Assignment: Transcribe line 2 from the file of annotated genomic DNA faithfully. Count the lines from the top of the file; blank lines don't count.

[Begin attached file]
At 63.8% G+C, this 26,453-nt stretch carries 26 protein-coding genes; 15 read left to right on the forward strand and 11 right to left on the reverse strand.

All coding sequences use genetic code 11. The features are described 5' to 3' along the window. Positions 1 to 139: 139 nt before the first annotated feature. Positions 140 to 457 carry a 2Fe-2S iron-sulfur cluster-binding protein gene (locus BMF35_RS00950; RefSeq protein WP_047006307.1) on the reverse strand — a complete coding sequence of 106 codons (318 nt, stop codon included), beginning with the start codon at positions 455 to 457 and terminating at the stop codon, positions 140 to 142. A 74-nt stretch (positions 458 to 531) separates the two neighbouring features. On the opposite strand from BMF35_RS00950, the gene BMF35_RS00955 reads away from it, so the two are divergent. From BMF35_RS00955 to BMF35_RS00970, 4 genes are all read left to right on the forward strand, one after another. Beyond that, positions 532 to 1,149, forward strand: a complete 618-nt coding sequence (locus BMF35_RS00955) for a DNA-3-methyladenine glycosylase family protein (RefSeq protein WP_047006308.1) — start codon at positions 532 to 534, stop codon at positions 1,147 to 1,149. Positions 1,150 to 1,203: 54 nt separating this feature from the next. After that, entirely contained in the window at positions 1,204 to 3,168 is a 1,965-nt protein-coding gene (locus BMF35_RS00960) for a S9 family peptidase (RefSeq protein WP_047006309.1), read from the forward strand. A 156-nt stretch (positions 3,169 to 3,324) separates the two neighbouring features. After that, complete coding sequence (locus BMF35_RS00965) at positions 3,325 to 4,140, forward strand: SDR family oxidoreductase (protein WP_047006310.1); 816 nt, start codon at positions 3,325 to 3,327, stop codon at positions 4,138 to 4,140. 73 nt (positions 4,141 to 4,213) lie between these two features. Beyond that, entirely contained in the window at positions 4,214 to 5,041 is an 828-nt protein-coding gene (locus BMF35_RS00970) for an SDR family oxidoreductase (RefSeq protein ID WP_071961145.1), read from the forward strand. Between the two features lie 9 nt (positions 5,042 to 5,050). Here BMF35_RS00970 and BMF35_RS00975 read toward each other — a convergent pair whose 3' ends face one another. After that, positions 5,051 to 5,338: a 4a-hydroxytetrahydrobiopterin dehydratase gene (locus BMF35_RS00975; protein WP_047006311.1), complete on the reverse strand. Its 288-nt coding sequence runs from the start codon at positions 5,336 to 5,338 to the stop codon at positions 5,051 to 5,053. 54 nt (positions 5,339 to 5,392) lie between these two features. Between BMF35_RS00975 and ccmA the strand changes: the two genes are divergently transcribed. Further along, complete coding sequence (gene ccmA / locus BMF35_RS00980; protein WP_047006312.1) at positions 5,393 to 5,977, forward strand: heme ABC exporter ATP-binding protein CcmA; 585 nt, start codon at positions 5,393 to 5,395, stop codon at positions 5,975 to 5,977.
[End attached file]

All coding sequences use genetic code 11. The features are described 5' to 3' along the window. Positions 1 to 139: 139 nt before the first annotated feature. Positions 140 to 457 carry a 2Fe-2S iron-sulfur cluster-binding protein gene (locus BMF35_RS00950; RefSeq protein WP_047006307.1) on the reverse strand — a complete coding sequence of 106 codons (318 nt, stop codon included), beginning with the start codon at positions 455 to 457 and terminating at the stop codon, positions 140 to 142. A 74-nt stretch (positions 458 to 531) separates the two neighbouring features. On the opposite strand from BMF35_RS00950, the gene BMF35_RS00955 reads away from it, so the two are divergent. From BMF35_RS00955 to BMF35_RS00970, 4 genes are all read left to right on the forward strand, one after another. Beyond that, positions 532 to 1,149, forward strand: a complete 618-nt coding sequence (locus BMF35_RS00955) for a DNA-3-methyladenine glycosylase family protein (RefSeq protein WP_047006308.1) — start codon at positions 532 to 534, stop codon at positions 1,147 to 1,149. Positions 1,150 to 1,203: 54 nt separating this feature from the next. After that, entirely contained in the window at positions 1,204 to 3,168 is a 1,965-nt protein-coding gene (locus BMF35_RS00960) for a S9 family peptidase (RefSeq protein WP_047006309.1), read from the forward strand. A 156-nt stretch (positions 3,169 to 3,324) separates the two neighbouring features. After that, complete coding sequence (locus BMF35_RS00965) at positions 3,325 to 4,140, forward strand: SDR family oxidoreductase (protein WP_047006310.1); 816 nt, start codon at positions 3,325 to 3,327, stop codon at positions 4,138 to 4,140. 73 nt (positions 4,141 to 4,213) lie between these two features. Beyond that, entirely contained in the window at positions 4,214 to 5,041 is an 828-nt protein-coding gene (locus BMF35_RS00970) for an SDR family oxidoreductase (RefSeq protein ID WP_071961145.1), read from the forward strand. Between the two features lie 9 nt (positions 5,042 to 5,050). Here BMF35_RS00970 and BMF35_RS00975 read toward each other — a convergent pair whose 3' ends face one another. After that, positions 5,051 to 5,338: a 4a-hydroxytetrahydrobiopterin dehydratase gene (locus BMF35_RS00975; protein WP_047006311.1), complete on the reverse strand. Its 288-nt coding sequence runs from the start codon at positions 5,336 to 5,338 to the stop codon at positions 5,051 to 5,053. 54 nt (positions 5,339 to 5,392) lie between these two features. Between BMF35_RS00975 and ccmA the strand changes: the two genes are divergently transcribed. Further along, complete coding sequence (gene ccmA / locus BMF35_RS00980; protein WP_047006312.1) at positions 5,393 to 5,977, forward strand: heme ABC exporter ATP-binding protein CcmA; 585 nt, start codon at positions 5,393 to 5,395, stop codon at positions 5,975 to 5,977.